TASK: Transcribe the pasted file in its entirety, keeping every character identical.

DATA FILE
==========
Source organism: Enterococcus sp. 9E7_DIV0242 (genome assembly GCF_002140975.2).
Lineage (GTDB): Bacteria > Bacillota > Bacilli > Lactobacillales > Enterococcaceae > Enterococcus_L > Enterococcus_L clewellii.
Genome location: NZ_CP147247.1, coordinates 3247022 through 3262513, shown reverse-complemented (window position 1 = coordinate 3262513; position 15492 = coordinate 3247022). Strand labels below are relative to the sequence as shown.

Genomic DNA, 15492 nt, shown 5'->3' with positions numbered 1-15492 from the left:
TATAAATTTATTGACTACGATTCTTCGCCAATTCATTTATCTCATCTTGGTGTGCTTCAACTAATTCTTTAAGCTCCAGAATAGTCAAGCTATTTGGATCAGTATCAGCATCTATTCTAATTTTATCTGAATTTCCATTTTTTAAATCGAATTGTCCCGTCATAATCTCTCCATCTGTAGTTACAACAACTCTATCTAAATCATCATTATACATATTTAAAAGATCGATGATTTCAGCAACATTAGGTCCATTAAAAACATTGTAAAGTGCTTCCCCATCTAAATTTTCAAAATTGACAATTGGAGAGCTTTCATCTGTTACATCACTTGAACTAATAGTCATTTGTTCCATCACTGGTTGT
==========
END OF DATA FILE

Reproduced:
Source organism: Enterococcus sp. 9E7_DIV0242 (genome assembly GCF_002140975.2).
Lineage (GTDB): Bacteria > Bacillota > Bacilli > Lactobacillales > Enterococcaceae > Enterococcus_L > Enterococcus_L clewellii.
Genome location: NZ_CP147247.1, coordinates 3247022 through 3262513, shown reverse-complemented (window position 1 = coordinate 3262513; position 15492 = coordinate 3247022). Strand labels below are relative to the sequence as shown.

Genomic DNA, 15492 nt, shown 5'->3' with positions numbered 1-15492 from the left:
TATAAATTTATTGACTACGATTCTTCGCCAATTCATTTATCTCATCTTGGTGTGCTTCAACTAATTCTTTAAGCTCCAGAATAGTCAAGCTATTTGGATCAGTATCAGCATCTATTCTAATTTTATCTGAATTTCCATTTTTTAAATCGAATTGTCCCGTCATAATCTCTCCATCTGTAGTTACAACAACTCTATCTAAATCATCATTATACATATTTAAAAGATCGATGATTTCAGCAACATTAGGTCCATTAAAAACATTGTAAAGTGCTTCCCCATCTAAATTTTCAAAATTGACAATTGGAGAGCTTTCATCTGTTACATCACTTGAACTAATAGTCATTTGTTCCATCACTGGTTGT